This story is set in feudal Japan and focuses on a small clan of ninja fighting against another ninja clan who have decided they’ve had enough of being stealthy and want to establish a world ruled by ninja.

I’m not sure how historically accurate it is, but I suspect the answer is ‘not very’. The story is quite simple to the point of even being a little bit silly but it is reasonably paced and the dialogue is… meh… okay. Character development is limited but it’s there. One of its big selling points is the fact that the three playable characters allow you to see the story from three unique perspectives (including the perspective of the bad guys).

My rating: 🌟🌟🌟

Golden Axe (1989)

Death Adder has taken over the kingdom and has kidnapped the King and Princess. He has no redeeming qualities. The good guys are noble and heroic. Also some guy called Alex is murdered by Death Adder before the game begins and is never mentioned again.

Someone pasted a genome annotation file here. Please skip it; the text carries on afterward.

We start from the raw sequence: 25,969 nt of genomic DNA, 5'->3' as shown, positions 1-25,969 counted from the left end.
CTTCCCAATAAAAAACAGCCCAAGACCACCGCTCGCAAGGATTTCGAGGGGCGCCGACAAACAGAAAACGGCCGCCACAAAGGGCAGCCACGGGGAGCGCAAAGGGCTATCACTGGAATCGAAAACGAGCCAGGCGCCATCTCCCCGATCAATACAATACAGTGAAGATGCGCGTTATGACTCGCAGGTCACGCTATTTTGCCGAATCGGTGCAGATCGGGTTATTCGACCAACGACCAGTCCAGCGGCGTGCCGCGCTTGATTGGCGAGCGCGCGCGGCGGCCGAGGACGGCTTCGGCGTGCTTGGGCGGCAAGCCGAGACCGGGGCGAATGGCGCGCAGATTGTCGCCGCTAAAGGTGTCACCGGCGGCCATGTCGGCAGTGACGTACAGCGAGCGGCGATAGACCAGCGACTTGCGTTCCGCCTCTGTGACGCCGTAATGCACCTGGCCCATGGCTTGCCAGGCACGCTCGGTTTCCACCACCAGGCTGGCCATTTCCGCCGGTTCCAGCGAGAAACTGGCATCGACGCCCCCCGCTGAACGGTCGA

That’s pretty much it. No characterisation, plot twists or anything at all really… just a good old fashioned find the bad guy, kill the bad guy, save the kingdom.

My rating: 🌟🌟

Metal Gear Solid (1998)

Most computer games have half-baked or altogether non-existent stories. Metal Gear Solid is not like that. It’s got drama, it’s got conspiracy, it’s got plenty of characterisation and even alternative endings. It’s well paced with a strong balance of action scenes and softer, emotional scenes. Frankly, it often feels more like a movie than a game thanks to the sheer complexity of the plot and characters.

My only gripe with it is that it is a little overwritten and as a result, features quite a bit of info-dumping during some of the video sequences.